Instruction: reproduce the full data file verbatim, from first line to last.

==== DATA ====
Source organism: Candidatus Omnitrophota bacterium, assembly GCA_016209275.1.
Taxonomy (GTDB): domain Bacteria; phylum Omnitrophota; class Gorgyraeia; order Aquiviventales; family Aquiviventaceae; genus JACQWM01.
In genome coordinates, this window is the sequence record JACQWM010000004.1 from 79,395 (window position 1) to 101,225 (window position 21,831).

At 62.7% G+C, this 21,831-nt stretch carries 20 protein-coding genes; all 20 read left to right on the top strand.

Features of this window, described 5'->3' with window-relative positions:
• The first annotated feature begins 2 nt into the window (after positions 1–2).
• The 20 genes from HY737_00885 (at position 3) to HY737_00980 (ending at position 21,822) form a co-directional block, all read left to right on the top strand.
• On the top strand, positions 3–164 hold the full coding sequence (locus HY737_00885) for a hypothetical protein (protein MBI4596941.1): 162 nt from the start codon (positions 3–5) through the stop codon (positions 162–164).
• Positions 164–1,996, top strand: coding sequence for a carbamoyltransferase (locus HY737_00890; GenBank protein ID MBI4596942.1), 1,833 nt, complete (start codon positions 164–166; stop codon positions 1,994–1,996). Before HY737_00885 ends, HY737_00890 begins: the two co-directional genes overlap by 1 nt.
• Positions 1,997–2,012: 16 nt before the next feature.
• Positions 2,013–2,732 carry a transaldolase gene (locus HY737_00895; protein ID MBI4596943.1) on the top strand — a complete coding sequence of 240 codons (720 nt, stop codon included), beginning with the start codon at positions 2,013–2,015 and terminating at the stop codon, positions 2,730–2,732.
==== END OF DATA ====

Source organism: Candidatus Omnitrophota bacterium, assembly GCA_016209275.1.
Taxonomy (GTDB): domain Bacteria; phylum Omnitrophota; class Gorgyraeia; order Aquiviventales; family Aquiviventaceae; genus JACQWM01.
In genome coordinates, this window is the sequence record JACQWM010000004.1 from 79,395 (window position 1) to 101,225 (window position 21,831).

At 62.7% G+C, this 21,831-nt stretch carries 20 protein-coding genes; all 20 read left to right on the top strand.

Features of this window, described 5'->3' with window-relative positions:
• The first annotated feature begins 2 nt into the window (after positions 1–2).
• The 20 genes from HY737_00885 (at position 3) to HY737_00980 (ending at position 21,822) form a co-directional block, all read left to right on the top strand.
• On the top strand, positions 3–164 hold the full coding sequence (locus HY737_00885) for a hypothetical protein (protein MBI4596941.1): 162 nt from the start codon (positions 3–5) through the stop codon (positions 162–164).
• Positions 164–1,996, top strand: coding sequence for a carbamoyltransferase (locus HY737_00890; GenBank protein ID MBI4596942.1), 1,833 nt, complete (start codon positions 164–166; stop codon positions 1,994–1,996). Before HY737_00885 ends, HY737_00890 begins: the two co-directional genes overlap by 1 nt.
• Positions 1,997–2,012: 16 nt before the next feature.
• Positions 2,013–2,732 carry a transaldolase gene (locus HY737_00895; protein ID MBI4596943.1) on the top strand — a complete coding sequence of 240 codons (720 nt, stop codon included), beginning with the start codon at positions 2,013–2,015 and terminating at the stop codon, positions 2,730–2,732.